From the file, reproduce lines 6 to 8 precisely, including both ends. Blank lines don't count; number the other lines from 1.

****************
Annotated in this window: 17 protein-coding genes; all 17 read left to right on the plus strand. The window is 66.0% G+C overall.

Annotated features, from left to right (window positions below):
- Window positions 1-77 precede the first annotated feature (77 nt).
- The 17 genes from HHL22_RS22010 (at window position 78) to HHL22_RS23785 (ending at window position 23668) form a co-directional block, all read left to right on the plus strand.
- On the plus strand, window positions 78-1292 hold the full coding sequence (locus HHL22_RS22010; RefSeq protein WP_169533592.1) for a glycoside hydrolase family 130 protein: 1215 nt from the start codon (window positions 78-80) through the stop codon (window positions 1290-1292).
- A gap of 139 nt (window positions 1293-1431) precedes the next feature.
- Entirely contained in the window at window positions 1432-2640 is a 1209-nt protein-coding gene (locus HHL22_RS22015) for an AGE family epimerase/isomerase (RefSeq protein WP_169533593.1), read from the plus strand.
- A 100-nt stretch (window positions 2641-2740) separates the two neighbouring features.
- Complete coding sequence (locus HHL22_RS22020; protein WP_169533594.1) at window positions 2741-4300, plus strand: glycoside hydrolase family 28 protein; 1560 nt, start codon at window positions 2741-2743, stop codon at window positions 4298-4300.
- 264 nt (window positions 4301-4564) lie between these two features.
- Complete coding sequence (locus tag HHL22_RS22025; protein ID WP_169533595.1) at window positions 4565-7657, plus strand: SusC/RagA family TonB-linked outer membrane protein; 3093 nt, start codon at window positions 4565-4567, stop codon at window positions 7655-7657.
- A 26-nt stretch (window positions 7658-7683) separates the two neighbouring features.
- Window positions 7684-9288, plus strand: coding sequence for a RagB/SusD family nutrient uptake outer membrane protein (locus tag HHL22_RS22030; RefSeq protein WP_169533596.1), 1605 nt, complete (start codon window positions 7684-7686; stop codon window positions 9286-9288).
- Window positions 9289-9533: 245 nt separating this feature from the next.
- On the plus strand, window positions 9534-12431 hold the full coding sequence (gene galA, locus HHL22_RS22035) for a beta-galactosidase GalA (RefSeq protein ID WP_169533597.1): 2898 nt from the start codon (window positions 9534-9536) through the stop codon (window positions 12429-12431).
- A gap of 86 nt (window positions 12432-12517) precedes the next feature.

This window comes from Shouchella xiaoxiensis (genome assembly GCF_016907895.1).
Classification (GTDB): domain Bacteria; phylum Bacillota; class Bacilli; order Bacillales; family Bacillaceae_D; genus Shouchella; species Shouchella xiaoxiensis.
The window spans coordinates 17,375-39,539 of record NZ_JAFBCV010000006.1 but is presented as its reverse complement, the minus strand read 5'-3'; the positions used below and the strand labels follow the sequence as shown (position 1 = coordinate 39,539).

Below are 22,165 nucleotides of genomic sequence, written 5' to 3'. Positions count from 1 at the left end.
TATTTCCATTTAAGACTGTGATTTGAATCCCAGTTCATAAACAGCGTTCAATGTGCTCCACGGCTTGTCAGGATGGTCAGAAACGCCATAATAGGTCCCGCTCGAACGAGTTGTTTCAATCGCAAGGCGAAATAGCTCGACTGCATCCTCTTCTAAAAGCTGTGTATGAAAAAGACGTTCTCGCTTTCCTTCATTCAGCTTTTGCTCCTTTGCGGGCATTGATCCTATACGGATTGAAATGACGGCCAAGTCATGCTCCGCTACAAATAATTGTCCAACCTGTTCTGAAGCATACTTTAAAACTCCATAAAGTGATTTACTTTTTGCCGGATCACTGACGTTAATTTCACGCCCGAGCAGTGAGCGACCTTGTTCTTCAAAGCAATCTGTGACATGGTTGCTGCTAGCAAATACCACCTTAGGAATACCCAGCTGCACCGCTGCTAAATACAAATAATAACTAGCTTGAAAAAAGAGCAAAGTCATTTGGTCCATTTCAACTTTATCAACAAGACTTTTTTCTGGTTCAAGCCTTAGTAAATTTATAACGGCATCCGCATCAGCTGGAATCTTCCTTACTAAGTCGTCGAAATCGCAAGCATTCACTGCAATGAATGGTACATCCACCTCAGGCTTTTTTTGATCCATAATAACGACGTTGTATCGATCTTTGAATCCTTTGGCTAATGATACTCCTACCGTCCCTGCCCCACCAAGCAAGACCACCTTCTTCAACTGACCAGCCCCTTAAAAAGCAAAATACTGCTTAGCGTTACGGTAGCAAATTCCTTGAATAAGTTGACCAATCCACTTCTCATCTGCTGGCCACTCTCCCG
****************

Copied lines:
- A gap of 139 nt (window positions 1293-1431) precedes the next feature.
- Entirely contained in the window at window positions 1432-2640 is a 1209-nt protein-coding gene (locus HHL22_RS22015) for an AGE family epimerase/isomerase (RefSeq protein WP_169533593.1), read from the plus strand.
- A 100-nt stretch (window positions 2641-2740) separates the two neighbouring features.